Beginner triathlon obstacles are many, but nutrition seems to still be a grey area for many new to the sport. There are so many different theories and experts all confident that their way is best, so how does the newer triathlete overcome the beginner triathlon nutritional uncertainties that we all have when we start?
Keeping things simple is the best way to start most things, so here are some tips to overcome some of the problems.
Chocolate and sweets are something we all love, even experienced triathletes, most of us are of the mindset that we can “burn it off” because we do so much exercise, and this does have some truth to it. While it would be nice if we all had the will power to drop these things from our diet completely, the truth is that it is not going to happen, but if you keep treats down to a minimum that is fine as long as you eat a diet full of unprocessed natural foods in the correct portion ratios.
You can make your life easier and help keep the cravings for sweets under control by keeping your eating routine and habits in check, do not eat any meals that are not properly balanced (see below). Also, you do not want to eat “when I get time” instead of organizing your meals so you eat them at regular set intervals. Restricting your calorie intake too much at certain times of the day and then following that by eating too many calories at other times is a sure way to make you crave sweets.
Our blood sugars go up and down during the day, somewhere in between 2 and 4 hour increments. When our blood sugars are dropping our body releases hormones and then we get the cravings, the trouble is that eating sweets at this point spikes our blood sugars and this is followed by a crash.
Your Mom always told you to eat a good breakfast and research has proven her right. Eating a good breakfast is important because not taking in enough calories in the early part of the day or skipping meals altogether can lead straight to a sugar frenzy later on in the day or in the evening. This has the added risk of heightening the type 2 diabetes risk for people susceptible to it and also makes heart disease twice as likely.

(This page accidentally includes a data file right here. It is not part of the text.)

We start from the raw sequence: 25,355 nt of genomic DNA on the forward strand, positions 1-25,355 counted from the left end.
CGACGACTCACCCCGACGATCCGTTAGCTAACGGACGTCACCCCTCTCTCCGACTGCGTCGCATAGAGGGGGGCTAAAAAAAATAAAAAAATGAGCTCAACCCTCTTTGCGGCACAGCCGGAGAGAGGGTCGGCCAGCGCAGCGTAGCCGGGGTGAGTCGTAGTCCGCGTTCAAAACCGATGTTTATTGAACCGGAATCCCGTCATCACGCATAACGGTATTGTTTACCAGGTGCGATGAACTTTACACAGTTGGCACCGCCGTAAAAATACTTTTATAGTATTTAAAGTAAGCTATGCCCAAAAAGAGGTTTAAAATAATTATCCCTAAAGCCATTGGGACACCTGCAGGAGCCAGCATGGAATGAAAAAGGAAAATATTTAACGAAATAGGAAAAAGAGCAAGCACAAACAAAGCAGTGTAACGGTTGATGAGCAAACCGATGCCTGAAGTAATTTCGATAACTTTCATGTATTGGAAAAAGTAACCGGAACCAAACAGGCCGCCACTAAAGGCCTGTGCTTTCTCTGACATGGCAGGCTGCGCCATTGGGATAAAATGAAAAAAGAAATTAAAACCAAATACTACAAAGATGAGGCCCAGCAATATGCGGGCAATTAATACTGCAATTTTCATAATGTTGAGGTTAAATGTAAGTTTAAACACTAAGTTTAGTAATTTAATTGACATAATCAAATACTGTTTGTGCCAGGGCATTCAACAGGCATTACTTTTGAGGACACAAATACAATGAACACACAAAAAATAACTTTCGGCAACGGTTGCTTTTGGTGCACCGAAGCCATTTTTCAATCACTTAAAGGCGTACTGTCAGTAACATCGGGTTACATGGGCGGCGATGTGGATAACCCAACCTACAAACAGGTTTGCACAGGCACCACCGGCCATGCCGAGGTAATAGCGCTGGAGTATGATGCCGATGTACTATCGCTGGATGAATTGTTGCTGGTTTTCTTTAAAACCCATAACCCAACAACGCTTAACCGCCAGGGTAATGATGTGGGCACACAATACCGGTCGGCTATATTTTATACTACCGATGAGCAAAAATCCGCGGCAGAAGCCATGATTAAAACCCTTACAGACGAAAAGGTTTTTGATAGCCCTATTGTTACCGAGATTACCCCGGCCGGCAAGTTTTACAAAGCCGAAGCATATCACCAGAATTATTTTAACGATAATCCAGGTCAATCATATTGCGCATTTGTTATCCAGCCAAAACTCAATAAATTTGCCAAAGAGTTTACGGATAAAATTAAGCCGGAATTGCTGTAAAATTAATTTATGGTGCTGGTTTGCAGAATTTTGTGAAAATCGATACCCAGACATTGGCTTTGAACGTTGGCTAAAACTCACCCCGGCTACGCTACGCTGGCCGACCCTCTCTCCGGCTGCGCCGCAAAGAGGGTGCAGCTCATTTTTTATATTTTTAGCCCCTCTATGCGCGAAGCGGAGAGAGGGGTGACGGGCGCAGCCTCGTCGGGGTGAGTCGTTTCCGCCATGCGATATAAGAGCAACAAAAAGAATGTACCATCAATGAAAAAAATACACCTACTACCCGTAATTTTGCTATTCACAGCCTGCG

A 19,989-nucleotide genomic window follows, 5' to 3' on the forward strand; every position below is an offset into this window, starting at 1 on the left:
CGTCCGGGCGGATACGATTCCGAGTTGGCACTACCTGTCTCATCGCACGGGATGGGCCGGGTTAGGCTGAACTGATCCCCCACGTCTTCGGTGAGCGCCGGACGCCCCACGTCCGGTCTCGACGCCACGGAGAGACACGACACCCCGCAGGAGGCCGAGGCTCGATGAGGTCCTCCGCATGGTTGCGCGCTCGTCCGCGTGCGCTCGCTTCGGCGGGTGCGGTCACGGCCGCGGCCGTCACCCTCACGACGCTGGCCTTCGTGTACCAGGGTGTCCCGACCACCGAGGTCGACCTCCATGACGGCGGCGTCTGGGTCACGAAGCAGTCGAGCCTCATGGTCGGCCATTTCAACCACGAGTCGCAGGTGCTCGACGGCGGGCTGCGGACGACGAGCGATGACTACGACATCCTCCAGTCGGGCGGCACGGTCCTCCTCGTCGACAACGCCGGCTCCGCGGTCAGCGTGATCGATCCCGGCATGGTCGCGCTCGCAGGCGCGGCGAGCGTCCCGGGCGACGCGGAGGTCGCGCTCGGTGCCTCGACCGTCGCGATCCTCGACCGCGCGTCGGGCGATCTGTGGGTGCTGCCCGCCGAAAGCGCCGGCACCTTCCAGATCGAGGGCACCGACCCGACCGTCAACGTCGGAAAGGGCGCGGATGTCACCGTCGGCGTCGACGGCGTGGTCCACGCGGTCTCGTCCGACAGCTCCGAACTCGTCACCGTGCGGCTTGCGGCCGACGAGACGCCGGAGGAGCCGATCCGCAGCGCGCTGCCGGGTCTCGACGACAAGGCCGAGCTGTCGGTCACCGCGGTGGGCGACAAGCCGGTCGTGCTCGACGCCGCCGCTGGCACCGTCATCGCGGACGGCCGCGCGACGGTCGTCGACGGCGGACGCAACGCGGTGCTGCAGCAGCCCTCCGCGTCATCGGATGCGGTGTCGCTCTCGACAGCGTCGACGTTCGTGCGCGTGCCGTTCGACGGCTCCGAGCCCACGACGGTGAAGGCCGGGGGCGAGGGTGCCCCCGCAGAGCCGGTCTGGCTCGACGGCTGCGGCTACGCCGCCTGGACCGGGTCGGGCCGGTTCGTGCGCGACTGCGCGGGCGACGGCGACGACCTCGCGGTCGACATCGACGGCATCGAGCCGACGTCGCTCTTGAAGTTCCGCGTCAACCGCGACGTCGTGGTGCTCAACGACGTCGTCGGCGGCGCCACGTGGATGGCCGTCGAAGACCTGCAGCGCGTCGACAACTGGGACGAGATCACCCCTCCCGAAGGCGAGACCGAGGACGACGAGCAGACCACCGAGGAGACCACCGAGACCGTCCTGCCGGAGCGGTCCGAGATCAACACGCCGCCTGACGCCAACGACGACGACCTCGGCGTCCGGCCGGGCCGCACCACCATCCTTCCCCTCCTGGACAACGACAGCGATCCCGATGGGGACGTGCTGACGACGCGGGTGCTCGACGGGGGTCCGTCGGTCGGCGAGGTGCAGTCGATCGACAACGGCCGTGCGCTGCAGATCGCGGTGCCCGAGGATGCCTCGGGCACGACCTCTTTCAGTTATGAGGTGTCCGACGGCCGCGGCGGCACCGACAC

Eating a balanced diet is what the FDA and everyone else talks about, so what is a balanced diet? No one can tell you because we are all different and have different body types height and weight and do different levels of exercise, I do not need to eat the same quantities and makeup of food in my meals as a bodybuilder.
What is certain is that eating too much of one type of thing at one time is not good, eating lots of protein and not enough carbs for instance can lessen your sustained energy levels because they work in tandem, carbs up your blood sugars and protein prohibits the sugars being released into your bloodstream too quickly, giving you more sustained energy.
As I said, a balanced diet is subjective but here are some rough guidelines to think about:
This example is for a lady triathlete who is training every day and who wants to shed some fat:
Plan on eating 4 and preferably 6 small meals a day to spread the calories out evenly throughout the day, when I do this I never crave sweets. You could then divide the meals up into 250 to 375 calories each for example, you can add extra portions depending on how hard you are training on any given day.
The main meals should be made up of equal parts protein such as eggs, fish or beans and starch such as brown rice, oatmeal or sweet potatoes. You should add a double helping of fruits or non starchy vegetables. If you add olives, avocado seeds and nuts to your diet this really helps fight the sweet cravings.
If you stick to a diet similar to this you should boost your metabolism, see higher energy levels and lose some body fat, your blood sugar should level out and prevent the craving for sweets. You will be surprised with how much more energy you have and how great you feel, even first thing in the morning.
Many of us also tend to overeat after we have worked out, especially if we go to restaurants with non-triathlete friends, the plates are getting bigger and so are the waistlines, so you have to be strict with yourself and get out of the 3 big meals a day mindset.
To give you an idea of how to control eating too much after a workout, try using these guidelines and see how you get on:
– You will need to work out how many calories your are burning during your workouts so you can balance this with your food consumption in your post-workout meal.
– Monitor your calorie expenditure for each of the three disciplines when you are training and then work out how many calories to eat
– Just know that many exercise machines and heart rate monitors can show up to 20% more calories used than is actually true, so be aware of this if you are not seeing the results you were expecting
– Remember that you will need to take off between 30 to 50% of the amount of calories for the sports drinks and gels that you consume during each session before you get your final post workout meal calorie count.
These simple guidelines should see fat loss and an improvement in performance and should banish the cravings and crashes that you were experiencing before. This is not a year round diet but it will get you ready to compete in your first triathlon, this is all very ballpark but for a beginner it is enough, you can refine your diet over time as you become more experienced and find out what works for you. Bon appetite!
*These are meant to be guidelines not medical advice, before untertaking any changes in your diet or exercise routine you should always consult with your Doctor first